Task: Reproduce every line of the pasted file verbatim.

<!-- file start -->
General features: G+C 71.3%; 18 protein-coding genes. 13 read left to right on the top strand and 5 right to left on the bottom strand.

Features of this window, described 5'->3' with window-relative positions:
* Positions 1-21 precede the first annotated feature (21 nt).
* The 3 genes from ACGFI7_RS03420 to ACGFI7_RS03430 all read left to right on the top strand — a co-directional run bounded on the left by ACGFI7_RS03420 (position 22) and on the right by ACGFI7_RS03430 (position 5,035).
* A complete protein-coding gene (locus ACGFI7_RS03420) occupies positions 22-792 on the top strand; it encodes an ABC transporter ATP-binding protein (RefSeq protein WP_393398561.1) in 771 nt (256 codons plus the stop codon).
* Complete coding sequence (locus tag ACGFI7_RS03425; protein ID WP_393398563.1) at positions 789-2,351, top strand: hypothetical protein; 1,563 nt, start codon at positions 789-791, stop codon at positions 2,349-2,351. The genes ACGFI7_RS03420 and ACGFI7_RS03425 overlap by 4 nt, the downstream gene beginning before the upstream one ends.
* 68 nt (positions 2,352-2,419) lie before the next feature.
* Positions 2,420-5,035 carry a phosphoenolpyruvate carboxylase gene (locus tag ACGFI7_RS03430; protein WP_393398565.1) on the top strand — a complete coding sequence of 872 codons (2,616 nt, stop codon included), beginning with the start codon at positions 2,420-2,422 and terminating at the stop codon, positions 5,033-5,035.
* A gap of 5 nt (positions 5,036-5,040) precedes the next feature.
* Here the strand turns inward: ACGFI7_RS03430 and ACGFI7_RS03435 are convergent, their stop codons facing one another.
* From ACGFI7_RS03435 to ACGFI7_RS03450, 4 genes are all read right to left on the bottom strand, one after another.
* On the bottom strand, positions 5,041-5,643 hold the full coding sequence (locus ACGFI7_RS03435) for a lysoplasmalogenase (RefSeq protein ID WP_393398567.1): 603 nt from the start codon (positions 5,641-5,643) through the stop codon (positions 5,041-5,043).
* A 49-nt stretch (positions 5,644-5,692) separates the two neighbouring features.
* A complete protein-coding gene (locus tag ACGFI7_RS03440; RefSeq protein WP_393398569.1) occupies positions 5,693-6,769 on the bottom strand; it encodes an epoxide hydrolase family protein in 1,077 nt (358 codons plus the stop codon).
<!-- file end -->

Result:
General features: G+C 71.3%; 18 protein-coding genes. 13 read left to right on the top strand and 5 right to left on the bottom strand.

Features of this window, described 5'->3' with window-relative positions:
* Positions 1-21 precede the first annotated feature (21 nt).
* The 3 genes from ACGFI7_RS03420 to ACGFI7_RS03430 all read left to right on the top strand — a co-directional run bounded on the left by ACGFI7_RS03420 (position 22) and on the right by ACGFI7_RS03430 (position 5,035).
* A complete protein-coding gene (locus ACGFI7_RS03420) occupies positions 22-792 on the top strand; it encodes an ABC transporter ATP-binding protein (RefSeq protein WP_393398561.1) in 771 nt (256 codons plus the stop codon).
* Complete coding sequence (locus tag ACGFI7_RS03425; protein ID WP_393398563.1) at positions 789-2,351, top strand: hypothetical protein; 1,563 nt, start codon at positions 789-791, stop codon at positions 2,349-2,351. The genes ACGFI7_RS03420 and ACGFI7_RS03425 overlap by 4 nt, the downstream gene beginning before the upstream one ends.
* 68 nt (positions 2,352-2,419) lie before the next feature.
* Positions 2,420-5,035 carry a phosphoenolpyruvate carboxylase gene (locus tag ACGFI7_RS03430; protein WP_393398565.1) on the top strand — a complete coding sequence of 872 codons (2,616 nt, stop codon included), beginning with the start codon at positions 2,420-2,422 and terminating at the stop codon, positions 5,033-5,035.
* A gap of 5 nt (positions 5,036-5,040) precedes the next feature.
* Here the strand turns inward: ACGFI7_RS03430 and ACGFI7_RS03435 are convergent, their stop codons facing one another.
* From ACGFI7_RS03435 to ACGFI7_RS03450, 4 genes are all read right to left on the bottom strand, one after another.
* On the bottom strand, positions 5,041-5,643 hold the full coding sequence (locus ACGFI7_RS03435) for a lysoplasmalogenase (RefSeq protein ID WP_393398567.1): 603 nt from the start codon (positions 5,641-5,643) through the stop codon (positions 5,041-5,043).
* A 49-nt stretch (positions 5,644-5,692) separates the two neighbouring features.
* A complete protein-coding gene (locus tag ACGFI7_RS03440; RefSeq protein WP_393398569.1) occupies positions 5,693-6,769 on the bottom strand; it encodes an epoxide hydrolase family protein in 1,077 nt (358 codons plus the stop codon).